Hollywood and Broadway elite came together in New York on Monday night to raise money for Democratic presidential nominee Hillary Clinton and to warn of what they cast as the dangers of a Donald Trump presidency.
The show-stopper came late in the program, as Lin-Manuel Miranda, the creator of the musical “Hamilton,” and Renee Elise Goldsberry, an actress who won a Tony Award for the production, took stage to perform a selection rewritten to fit the 2016 election.
“We know that our Hillary's no quitter/We watch as her opponent sits and piddles with his Twitter,” Miranda said in a rap that also included a memorable line about “Tim Kaine in the membrane,” a reference to Clinton's running mate.
Comedian Billy Crystal, who served as the evening’s master of ceremonies, set the tone early in the program.
“Our goal tonight is simple,” Crystal told a sold-out crowd of 1,700 at the St. James Theatre in Manhattan. “We have to raise more money than Donald Trump lost in 1995.”
It’s doubtful that the event raised the $916 million that the Republican nominee reported losing that year — but it wasn’t for a lack of star-power.
From a remote location, singer and actress Barbra Streisand served as a co-host. Others on site who offered musical performances or assessments of the race (or both) included Sara Bareilles, Angela Bassett, Matthew Broderick, Lena Dunham, Josh Groban, Jake Gyllenhaal, Jon Hamm, Neil Patrick Harris, Anne Hathaway, Hugh Jackman, Helen Mirren, Sarah Jessica Parker, Bernadette Peters and Julia Roberts.
Clinton, heavy into preparations for the third and final presidential debate, did not attend, but she offered a brief video message in which she heralded the importance of the arts for telling “us who we are and where we’re going and what we’re striving for and who we will be.”
Her daughter, Chelsea, and her husband, Bill, appeared in person, making pitches for why Hillary Clinton should prevail in three weeks.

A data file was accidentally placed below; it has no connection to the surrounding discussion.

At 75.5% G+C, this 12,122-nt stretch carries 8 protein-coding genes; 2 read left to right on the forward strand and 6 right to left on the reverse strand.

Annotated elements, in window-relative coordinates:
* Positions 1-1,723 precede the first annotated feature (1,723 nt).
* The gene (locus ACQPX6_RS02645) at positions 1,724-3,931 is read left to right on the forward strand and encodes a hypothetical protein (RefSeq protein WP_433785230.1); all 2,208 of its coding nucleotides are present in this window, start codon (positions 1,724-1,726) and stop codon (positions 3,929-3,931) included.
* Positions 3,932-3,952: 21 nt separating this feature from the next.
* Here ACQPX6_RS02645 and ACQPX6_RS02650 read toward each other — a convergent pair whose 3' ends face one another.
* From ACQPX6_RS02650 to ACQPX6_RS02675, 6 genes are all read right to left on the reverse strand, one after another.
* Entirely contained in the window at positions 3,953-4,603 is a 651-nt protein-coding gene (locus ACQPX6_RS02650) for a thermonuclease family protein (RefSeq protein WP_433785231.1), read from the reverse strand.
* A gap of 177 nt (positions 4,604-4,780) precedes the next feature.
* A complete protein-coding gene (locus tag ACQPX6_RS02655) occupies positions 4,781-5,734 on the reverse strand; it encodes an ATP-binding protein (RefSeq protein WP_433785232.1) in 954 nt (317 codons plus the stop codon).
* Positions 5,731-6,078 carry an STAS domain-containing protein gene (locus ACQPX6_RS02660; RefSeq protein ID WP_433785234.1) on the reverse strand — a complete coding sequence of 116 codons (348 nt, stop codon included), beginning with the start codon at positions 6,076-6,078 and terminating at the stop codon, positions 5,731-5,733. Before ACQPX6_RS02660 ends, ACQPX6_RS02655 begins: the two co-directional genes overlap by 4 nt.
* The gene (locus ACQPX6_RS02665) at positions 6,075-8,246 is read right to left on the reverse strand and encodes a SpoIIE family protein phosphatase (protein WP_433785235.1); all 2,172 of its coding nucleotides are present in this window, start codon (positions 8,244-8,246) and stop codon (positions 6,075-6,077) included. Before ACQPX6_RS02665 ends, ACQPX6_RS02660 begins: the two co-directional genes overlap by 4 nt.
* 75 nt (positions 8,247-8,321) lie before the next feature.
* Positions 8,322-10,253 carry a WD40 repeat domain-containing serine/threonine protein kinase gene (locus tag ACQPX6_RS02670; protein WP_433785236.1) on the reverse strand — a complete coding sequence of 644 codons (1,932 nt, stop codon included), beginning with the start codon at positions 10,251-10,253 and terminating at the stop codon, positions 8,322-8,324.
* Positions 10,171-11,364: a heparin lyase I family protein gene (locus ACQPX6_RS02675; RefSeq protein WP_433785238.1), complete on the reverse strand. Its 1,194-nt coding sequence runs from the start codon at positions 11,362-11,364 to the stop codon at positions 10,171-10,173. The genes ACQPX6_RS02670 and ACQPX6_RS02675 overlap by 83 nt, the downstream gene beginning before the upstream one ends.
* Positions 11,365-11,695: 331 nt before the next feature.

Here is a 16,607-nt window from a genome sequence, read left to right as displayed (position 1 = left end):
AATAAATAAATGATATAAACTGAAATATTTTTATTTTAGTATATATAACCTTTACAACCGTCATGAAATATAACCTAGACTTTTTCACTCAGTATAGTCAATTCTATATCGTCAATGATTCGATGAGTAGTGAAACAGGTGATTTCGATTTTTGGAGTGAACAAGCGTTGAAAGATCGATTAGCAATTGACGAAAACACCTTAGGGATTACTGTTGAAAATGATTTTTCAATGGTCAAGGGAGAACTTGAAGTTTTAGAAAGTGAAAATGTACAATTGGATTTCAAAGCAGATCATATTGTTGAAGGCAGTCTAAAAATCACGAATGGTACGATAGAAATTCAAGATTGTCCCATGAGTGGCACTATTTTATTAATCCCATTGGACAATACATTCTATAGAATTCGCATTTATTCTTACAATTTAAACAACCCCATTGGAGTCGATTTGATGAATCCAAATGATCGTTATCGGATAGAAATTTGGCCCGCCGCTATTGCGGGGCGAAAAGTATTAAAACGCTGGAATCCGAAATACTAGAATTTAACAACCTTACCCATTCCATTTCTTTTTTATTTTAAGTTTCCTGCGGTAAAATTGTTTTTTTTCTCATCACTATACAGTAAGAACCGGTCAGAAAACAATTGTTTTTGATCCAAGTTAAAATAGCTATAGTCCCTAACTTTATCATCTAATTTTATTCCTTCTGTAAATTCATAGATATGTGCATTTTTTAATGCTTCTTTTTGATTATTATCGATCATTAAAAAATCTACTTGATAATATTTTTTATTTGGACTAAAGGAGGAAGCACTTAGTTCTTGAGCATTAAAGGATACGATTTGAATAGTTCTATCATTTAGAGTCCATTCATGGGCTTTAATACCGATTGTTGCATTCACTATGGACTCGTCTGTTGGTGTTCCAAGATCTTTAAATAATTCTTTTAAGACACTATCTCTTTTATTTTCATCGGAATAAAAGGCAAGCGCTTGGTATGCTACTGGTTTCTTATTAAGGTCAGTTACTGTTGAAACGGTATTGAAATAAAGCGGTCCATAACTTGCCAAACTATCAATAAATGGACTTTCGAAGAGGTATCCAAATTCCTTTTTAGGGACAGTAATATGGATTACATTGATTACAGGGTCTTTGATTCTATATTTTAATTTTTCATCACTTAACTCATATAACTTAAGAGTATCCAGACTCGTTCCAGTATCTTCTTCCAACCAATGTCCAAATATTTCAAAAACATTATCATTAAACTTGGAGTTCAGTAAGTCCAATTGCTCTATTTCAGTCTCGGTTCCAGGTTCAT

The former president said that “inclusive societies work better than us-and-them.”
Chelsea Clinton recounted meeting vulnerable families on the campaign trail, including one headed by a woman who arrived in the United States from Guatemala more than a decade ago and whose son is now being told “Go back to Mexico” and “I can’t wait until we build a wall.”
“What is at stake in this election is the future we want our children to grow up in and whether or not we’re going to have a country that we can all be proud of because all of us can be ourselves,” Chelsea Clinton said.
There was plenty of praise directed at her mother from the performers, but the warnings about Trump tended to stand out more.
Gyllenhaal and Hamm performed dialogue from the 1935 Sinclair Lewis novel, “It Can’t Happen Here,” about a fascist winning the White House.
“Vote,” Hamm implored the audience when they were done.
Crystal offered a more pedestrian critique of Trump.
“To me, he’s like a 7-Eleven,” Crystal said. “He’s open 24 hours, and he’s trying to sell us crap we don’t want.”
A Clinton aide said most attendees paid between $45 and $2,700 for their seats. Some chipped in considerably more, ranging up to $100,000.
Proceeds were slated to go to the Hillary Victory Fund, a joint venture of the Clinton campaign and national and state Democratic parties.